Darfur refugees say to boycott Sudan elections
By Andrew Heavens
ABU SHOUK CAMP, Sudan (Reuters) - Nureldin Khalil sits back in the tea shack in Darfur's Abu Shouk refugee camp and shrugs. "Why should I vote? ... No one is speaking the truth in these elections. Everything is a lie."
There are nods and grunts of approval from friends around him, a small sample of what camp residents say are thousands of displaced Darfuris who are boycotting looming elections despite official reports of long queues at voter registration centres.
Sudan is preparing for what could be its first fully multiparty presidential and legislative elections in almost a quarter of a century, now just two months away in April.
Sudanese President Omar Hassan al-Bashir has promised the ballot will cover the whole country, including Darfur, in a bid, analysts say, to legitimise his rule in the face of war crimes charges from the International Criminal Court.
Opposition groups have said the poll is bound to be a farce in Darfur, seven years into a conflict where sporadic fighting continues to drive families from their homes and state security keeps a tight grip on the main population centres.
Residents of heavily politicised Abu Shouk, many of whom say they fled attacks by government militias as far back as 2003, say most people in the camp have decided to duck out of the process altogether by refusing to register as voters.
"The people who attacked us in our villages are the same people who came to register us for the elections," said tribal leader Umda Adam Khatar, sitting in his house roofed with USAID sacking.
"I am going to stay in my house. No one will count my name."
Umda Hassan Abdullah, one of the most senior elders in the sprawling settlement on the outskirts of the capital of North Darfur El Fasher, estimates fewer that 4,000 of the camp's 50,000 residents have signed up for the poll.
"The people here don't like the elections. They haven't found anyone they want to support."
OPPOSITION TO VOTE SEEN BEYOND ABU SHOUK
Most Abu Shouk residents remain at least publicly loyal to the founder of Darfur's rebel Sudan Liberation Army (SLA), the Paris-based Abdel Wahed Mohamed el-Nur, whose commanders have threatened to treat election officials as enemy soldiers.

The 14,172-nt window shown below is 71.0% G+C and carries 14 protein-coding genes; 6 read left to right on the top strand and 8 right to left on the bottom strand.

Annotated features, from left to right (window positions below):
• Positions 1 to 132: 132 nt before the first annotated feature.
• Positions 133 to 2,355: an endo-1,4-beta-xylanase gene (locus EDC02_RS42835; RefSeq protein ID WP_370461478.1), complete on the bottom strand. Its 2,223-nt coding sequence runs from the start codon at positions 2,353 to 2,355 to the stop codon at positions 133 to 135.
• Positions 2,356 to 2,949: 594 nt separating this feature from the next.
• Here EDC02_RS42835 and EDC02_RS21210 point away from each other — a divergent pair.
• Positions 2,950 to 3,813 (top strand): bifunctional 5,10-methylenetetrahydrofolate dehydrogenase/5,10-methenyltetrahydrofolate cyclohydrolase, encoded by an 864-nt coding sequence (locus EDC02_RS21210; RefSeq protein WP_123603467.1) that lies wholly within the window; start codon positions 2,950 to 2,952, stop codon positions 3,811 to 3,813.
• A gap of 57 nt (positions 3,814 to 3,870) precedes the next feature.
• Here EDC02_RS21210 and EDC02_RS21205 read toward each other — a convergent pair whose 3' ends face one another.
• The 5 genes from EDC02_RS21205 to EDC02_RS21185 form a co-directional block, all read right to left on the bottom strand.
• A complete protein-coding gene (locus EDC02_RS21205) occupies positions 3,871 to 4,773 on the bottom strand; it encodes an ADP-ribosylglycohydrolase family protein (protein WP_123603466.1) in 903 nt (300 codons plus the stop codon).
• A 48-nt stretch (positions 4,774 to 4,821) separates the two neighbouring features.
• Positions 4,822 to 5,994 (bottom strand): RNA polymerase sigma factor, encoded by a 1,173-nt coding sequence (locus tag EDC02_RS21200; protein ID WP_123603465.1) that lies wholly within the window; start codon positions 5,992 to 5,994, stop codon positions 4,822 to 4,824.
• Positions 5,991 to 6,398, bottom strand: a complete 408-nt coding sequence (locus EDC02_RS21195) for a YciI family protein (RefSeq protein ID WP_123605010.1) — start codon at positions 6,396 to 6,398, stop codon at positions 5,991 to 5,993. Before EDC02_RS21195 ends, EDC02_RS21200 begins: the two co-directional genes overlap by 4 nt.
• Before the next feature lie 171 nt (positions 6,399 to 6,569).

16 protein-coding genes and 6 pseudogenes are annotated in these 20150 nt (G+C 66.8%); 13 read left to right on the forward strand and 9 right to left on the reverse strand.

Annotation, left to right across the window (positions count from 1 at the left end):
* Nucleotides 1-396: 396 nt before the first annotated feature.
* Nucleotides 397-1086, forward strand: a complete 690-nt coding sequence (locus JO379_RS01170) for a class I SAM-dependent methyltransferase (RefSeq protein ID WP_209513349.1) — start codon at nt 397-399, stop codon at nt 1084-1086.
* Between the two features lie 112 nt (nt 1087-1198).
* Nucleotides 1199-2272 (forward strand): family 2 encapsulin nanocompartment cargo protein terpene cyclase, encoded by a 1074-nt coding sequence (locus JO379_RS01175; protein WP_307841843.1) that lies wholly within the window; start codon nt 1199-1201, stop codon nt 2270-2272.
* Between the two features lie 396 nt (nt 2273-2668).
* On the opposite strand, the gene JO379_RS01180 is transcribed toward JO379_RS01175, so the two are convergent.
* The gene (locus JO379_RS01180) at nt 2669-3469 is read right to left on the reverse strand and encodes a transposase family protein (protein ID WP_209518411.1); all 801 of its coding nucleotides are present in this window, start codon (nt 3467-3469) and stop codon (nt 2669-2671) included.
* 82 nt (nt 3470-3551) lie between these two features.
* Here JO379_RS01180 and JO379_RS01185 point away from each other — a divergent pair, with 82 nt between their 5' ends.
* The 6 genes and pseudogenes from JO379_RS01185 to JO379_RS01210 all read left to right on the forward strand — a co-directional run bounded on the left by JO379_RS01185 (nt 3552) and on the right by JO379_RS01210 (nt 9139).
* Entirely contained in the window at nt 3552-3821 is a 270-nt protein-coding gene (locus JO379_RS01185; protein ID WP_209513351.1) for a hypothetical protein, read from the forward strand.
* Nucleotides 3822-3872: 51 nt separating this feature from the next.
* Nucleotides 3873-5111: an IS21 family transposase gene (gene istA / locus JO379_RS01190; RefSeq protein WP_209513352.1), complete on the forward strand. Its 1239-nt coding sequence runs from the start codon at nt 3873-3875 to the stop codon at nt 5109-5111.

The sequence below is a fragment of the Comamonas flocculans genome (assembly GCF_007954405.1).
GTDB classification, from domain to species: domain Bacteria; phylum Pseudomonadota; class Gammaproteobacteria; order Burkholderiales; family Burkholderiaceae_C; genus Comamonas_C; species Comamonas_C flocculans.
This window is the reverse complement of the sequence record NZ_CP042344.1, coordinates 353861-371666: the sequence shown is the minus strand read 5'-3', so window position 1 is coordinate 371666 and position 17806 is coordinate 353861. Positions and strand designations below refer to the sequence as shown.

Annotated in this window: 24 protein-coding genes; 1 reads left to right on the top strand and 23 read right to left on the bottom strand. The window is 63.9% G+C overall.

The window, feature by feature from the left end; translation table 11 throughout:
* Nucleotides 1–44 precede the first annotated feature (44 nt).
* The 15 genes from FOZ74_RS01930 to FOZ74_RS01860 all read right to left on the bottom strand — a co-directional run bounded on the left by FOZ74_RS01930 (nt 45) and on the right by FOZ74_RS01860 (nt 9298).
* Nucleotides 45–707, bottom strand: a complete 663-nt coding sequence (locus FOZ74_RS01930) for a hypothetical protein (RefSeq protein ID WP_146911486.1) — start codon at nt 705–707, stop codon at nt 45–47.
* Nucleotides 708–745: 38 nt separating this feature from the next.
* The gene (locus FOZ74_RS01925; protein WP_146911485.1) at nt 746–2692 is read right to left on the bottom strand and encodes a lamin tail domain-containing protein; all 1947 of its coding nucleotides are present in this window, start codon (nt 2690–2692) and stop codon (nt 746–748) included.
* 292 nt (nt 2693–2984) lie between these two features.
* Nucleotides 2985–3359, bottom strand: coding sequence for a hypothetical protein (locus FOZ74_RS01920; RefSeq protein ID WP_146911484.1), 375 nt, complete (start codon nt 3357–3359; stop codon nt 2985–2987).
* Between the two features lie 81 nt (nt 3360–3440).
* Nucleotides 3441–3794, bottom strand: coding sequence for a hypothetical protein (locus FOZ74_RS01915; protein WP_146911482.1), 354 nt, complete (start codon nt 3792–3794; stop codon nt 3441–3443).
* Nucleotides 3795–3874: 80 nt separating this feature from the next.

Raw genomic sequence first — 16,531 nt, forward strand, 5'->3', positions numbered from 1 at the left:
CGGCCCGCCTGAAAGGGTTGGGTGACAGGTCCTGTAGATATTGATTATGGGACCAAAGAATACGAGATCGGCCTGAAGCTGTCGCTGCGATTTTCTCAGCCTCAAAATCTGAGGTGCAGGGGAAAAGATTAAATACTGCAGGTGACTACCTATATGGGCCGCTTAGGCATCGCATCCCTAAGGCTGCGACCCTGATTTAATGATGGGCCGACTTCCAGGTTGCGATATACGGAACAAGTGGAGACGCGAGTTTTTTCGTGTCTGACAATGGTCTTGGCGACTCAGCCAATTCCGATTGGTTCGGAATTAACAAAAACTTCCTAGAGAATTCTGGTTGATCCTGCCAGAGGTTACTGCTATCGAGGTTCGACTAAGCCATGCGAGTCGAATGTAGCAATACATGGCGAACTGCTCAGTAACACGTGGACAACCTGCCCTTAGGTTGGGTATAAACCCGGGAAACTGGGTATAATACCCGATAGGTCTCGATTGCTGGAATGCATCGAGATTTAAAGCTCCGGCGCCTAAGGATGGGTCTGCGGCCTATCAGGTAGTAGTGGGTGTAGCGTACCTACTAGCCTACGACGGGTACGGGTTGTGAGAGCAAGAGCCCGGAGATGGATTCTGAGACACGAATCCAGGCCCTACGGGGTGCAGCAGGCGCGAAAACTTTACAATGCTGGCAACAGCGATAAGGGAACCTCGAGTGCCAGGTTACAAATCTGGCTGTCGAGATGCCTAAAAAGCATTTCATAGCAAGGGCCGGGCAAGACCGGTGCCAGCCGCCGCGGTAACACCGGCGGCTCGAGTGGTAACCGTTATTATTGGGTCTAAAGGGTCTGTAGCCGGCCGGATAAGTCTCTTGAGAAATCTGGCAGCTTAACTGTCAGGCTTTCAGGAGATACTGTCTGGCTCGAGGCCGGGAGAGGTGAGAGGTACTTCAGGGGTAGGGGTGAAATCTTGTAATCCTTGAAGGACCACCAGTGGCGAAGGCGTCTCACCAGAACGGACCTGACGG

Sudanese opposition parties say it is not only Nur's supporters in Abu Shouk who are refusing to register.
"We had a delegation from all the armed movements from all three regions (North, South and West Darfur). They say they have told all their people not to register," said Farouk Abu Issa, spokesman for the Juba Alliance, a loose coalition of parties planning to field joint candidates against Bashir's dominant National Congress Party (NCP).
According to El Fasher's National Elections Commission office 691,841 people, including 54,139 refugees, have registered to vote across all of North Darfur, in total more than 65 percent of the estimated electorate.
Commission head Ibrahim Musa Ahmed acknowledged the turnout in Abu Shouk and some other camps was low. "I think some IDPs are acting according to what their local leaders say ... But we gave them the chance. We were sitting in registration centres until 8.30pm on the last day."
Abu Shouk's residents are suspicious of the official figures. "It is all lies. And the ones who registered to vote are the ones the government paid to vote," says one teacher, who declined to give his name. Sudan's government has regularly denied accusations of electoral fraud.
Other residents insist they are boycotting the elections for their own reasons, not simply to obey SLA orders.
"We cannot vote because you have to be free to vote," said one man. "Our priority is getting peace. Then we can think about elections," said another. "How can I register here when my home is in Tawila," said a third.
A few admitted taking the lead from others. "We didn't register because the sheiks didn't tell us to register," said Jamila, a mother of seven making mud bricks in the outskirts of the camp.
Only one young man sheltering from the sun in the Abu Shouk tea tent was prepared to admit he was taking part in the vote.
"I registered because this is the system in my country. I will vote for Bashir, because it is better to have someone you know than someone you don't," said the man, who did not give his name, speaking in Arabic.
"Don't translate this as it will upset him," said Nureldin Khalil, speaking in English. "But the government has been paying people to register and I am afraid this has happened to my friend."